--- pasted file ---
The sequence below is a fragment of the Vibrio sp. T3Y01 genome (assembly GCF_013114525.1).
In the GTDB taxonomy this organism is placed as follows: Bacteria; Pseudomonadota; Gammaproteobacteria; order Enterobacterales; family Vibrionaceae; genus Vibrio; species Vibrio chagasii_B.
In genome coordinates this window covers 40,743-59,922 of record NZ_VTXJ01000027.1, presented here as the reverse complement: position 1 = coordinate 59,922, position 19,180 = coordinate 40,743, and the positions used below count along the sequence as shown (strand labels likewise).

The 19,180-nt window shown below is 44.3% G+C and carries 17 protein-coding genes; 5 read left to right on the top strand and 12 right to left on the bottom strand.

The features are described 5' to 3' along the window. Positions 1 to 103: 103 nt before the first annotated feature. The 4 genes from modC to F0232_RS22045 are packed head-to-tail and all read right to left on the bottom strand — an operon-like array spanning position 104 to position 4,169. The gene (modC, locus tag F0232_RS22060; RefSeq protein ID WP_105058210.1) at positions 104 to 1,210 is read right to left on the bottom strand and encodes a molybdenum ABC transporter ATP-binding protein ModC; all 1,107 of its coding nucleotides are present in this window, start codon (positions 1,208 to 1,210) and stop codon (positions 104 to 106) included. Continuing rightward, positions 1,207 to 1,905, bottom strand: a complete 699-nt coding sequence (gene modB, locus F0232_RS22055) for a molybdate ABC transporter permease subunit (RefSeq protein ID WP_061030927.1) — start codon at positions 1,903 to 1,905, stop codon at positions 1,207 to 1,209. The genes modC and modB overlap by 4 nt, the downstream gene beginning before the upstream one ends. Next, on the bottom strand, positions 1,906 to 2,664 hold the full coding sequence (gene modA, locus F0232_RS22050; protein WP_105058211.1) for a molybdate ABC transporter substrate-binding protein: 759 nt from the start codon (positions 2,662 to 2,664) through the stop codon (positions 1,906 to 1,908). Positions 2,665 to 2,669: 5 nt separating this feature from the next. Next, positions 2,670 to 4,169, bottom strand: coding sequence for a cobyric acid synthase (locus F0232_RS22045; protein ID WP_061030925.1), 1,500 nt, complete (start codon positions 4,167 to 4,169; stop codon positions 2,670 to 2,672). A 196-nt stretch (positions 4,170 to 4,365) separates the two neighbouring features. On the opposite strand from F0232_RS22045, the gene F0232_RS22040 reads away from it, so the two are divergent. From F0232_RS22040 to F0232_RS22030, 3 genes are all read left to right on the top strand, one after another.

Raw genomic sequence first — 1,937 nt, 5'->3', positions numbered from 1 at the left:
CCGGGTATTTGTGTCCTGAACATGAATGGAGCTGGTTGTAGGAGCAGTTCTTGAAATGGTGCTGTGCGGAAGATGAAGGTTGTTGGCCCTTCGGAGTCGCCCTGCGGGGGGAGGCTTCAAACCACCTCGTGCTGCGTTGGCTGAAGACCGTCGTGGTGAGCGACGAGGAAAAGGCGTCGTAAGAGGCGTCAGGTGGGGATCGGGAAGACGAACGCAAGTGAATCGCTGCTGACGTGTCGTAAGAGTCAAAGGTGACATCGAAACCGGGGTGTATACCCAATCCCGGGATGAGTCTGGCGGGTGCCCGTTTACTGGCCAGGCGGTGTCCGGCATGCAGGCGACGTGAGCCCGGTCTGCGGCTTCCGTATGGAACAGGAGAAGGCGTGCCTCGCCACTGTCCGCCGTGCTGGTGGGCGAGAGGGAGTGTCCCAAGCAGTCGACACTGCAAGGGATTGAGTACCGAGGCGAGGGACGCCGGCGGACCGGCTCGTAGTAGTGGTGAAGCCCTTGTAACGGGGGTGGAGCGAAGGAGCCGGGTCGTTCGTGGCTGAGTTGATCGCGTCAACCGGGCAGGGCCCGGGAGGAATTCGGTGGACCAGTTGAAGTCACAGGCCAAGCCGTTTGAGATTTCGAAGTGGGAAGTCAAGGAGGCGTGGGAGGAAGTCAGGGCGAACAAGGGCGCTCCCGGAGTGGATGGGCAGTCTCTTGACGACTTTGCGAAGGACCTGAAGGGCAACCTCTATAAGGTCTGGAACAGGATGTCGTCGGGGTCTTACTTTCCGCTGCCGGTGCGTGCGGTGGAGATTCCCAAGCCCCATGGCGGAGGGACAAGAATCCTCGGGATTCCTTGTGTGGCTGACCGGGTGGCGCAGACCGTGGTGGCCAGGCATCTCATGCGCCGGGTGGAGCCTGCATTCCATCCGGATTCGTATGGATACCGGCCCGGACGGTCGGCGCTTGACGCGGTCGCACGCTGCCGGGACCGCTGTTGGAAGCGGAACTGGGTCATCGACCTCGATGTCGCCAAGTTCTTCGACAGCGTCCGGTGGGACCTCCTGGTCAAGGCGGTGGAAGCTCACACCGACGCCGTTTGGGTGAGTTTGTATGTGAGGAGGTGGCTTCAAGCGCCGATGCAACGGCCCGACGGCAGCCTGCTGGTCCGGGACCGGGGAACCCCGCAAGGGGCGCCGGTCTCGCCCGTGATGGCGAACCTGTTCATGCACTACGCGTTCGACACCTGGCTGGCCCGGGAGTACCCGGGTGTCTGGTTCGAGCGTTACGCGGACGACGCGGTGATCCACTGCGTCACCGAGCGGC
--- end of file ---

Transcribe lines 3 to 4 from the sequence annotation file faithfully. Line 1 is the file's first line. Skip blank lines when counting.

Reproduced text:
In genome coordinates this window covers 40,743-59,922 of record NZ_VTXJ01000027.1, presented here as the reverse complement: position 1 = coordinate 59,922, position 19,180 = coordinate 40,743, and the positions used below count along the sequence as shown (strand labels likewise).

The 19,180-nt window shown below is 44.3% G+C and carries 17 protein-coding genes; 5 read left to right on the top strand and 12 right to left on the bottom strand.